• Committal is an essential part of the Funeral. Without specific plans for internment of the body or cremated remains, we are unable to perform the rites.

  • Sometimes families wish to release birds. This is a not at all a Christian practice. If it must be done, it should happen after the priest has finished the Rites of Christian Burial (blessed the plot and given the final blessing). 

Reflections on Cremation

  • When the choice has been made to cremate a body, it is recommended that the cremation take place after the funeral liturgy. Though not essential or mandatory, the Church prefers that the body of the deceased be present for the funeral rites.

  • The cremated remains should be treated with the same respect given to the human body, which includes interment. The proper care for the cremated remains is burial or entombment at a cemetery or mausoleum in a manner that will provide a guarantee of perpetual care.

  • When considering what can be done with the cremated remains, the following rule of thumb applies – What is not done with the body should not be done with the cremated remains. Practices such as dividing, scattering or keeping them in the home of a relative or friend of the deceased is not considered reverent disposition, and is therefore not approved by the Church.













What more can I do for my deceased loved ones?

  • First and foremost, the best thing that one can do for their loved one is to attend the funeral and make a worthy reception of Holy Communion. This may require making a good confession to return to a state of grace. To draw closest to Jesus is the best thing that one can do and Holy Communion is the way that Jesus has offered that union with Him. For more guidance, click here.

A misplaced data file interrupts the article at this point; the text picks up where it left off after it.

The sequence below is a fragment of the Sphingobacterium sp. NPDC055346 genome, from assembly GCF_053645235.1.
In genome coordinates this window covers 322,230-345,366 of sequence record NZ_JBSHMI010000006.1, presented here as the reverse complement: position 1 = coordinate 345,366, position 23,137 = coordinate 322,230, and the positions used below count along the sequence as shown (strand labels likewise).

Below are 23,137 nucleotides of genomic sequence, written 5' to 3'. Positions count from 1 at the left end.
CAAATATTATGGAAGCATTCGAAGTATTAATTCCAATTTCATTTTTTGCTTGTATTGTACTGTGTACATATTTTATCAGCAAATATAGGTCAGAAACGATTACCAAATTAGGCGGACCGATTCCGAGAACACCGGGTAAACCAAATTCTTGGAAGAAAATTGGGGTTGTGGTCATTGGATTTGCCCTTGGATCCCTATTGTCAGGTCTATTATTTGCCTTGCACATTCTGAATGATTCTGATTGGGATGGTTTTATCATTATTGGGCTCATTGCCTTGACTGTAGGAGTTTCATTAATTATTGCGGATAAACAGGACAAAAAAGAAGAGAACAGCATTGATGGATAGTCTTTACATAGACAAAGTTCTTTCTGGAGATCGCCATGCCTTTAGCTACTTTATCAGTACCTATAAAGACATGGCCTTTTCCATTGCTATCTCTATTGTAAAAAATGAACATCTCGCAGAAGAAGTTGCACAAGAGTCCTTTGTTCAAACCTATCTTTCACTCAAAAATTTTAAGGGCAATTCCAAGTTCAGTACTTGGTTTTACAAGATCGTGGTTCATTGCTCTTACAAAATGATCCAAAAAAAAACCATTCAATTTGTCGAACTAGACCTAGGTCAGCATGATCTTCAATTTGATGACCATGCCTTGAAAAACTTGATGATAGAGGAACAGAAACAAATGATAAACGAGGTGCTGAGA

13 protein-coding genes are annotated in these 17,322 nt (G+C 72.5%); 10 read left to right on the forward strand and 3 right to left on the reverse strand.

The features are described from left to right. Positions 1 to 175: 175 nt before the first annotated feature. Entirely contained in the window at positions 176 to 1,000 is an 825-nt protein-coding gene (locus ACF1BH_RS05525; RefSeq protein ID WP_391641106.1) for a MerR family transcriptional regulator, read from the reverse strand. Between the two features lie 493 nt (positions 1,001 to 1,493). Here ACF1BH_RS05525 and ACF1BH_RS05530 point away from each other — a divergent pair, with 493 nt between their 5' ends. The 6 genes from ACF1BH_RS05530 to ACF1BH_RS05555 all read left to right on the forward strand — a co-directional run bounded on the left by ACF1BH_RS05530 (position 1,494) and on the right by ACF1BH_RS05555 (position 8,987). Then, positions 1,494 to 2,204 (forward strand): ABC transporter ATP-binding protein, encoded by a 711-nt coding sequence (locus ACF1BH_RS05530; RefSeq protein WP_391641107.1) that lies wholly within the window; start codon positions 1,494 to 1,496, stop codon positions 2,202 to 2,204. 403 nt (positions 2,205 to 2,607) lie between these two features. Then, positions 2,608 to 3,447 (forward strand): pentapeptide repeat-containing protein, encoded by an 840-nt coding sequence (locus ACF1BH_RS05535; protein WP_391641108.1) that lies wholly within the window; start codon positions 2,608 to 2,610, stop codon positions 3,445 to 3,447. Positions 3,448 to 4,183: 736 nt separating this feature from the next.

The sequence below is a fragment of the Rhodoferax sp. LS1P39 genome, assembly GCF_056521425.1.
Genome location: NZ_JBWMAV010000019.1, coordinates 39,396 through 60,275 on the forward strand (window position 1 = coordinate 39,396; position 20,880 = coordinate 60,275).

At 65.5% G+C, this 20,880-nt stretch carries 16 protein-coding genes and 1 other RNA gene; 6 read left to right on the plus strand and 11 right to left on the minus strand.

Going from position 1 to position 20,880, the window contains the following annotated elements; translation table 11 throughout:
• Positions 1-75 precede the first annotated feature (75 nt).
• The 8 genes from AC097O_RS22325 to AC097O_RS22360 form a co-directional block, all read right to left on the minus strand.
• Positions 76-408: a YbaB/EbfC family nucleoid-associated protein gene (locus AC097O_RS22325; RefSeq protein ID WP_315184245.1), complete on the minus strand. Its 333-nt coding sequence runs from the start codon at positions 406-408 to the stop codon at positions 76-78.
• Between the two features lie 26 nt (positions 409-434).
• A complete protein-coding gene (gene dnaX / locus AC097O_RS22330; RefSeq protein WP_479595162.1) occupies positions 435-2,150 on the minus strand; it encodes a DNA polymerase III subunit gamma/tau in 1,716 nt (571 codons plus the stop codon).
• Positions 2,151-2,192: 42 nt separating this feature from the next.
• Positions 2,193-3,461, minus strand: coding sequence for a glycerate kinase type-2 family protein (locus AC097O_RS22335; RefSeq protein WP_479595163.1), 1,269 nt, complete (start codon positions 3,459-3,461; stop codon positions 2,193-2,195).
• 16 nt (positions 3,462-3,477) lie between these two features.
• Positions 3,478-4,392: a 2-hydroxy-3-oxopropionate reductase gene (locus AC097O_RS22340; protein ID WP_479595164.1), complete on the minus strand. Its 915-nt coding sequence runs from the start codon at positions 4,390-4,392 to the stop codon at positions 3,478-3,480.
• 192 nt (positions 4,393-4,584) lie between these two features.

• For many families, it is a custom to pray a Novena. This is a wonderful opportunity to get together to pray, to grieve and to thank God for the life of our beloved dead. For more guidance, click here.

  • Remember them on their anniversary of death, their birthday, All Souls Day or other special days with Mass attendance and worthy reception of Holy Communion, visits to the cemetery and other family get togethers.

  • The Rosary remains a very powerful prayer for the dead. When we say those words “now and at the hour of our death” we ask God’s presence to us in our final moments of life. This can certainly be prayed for the dead as God is not bound by time and can continually (even after the death of the loved one) act on that loving request.

Aftercare Ministry


  • Counseling and ministry care are offered to our families through Catholic Cemeteries to extend support in your time of need. For aftercare ministry services, check with your parish or call us at 602.267.3961. If specific prayer is needed (for the grief, for forgiveness connected to the deceased or in the family during the difficult time), please seek assistance from the clergy of the parish.




Though our resources are limited, Sacred Heart Parish seeks to help families understand the funeral and burial rites of the Catholic Church especially when families are faced with making sensitive decisions at a very painful and stressful time. We have been caring for the Dead by the Funeral Mass since the time of the Early Church. In caring for the dead in this way, you are doing the right thing.

Finally, our parish has no set funeral price for our parishioners. It is our honor to care for the dead. If the family has the means and wishes to make a memorial gift, they are welcome to do that.


For further information or to arrange a funeral for a parishioner of Sacred Heart, please call the parish at 602-258-2091. In order to ensure that we do our best in celebrating the Funeral Rites, we typically arrange a meeting with the family and the clergy who will be present at the funeral.

Click here for Readings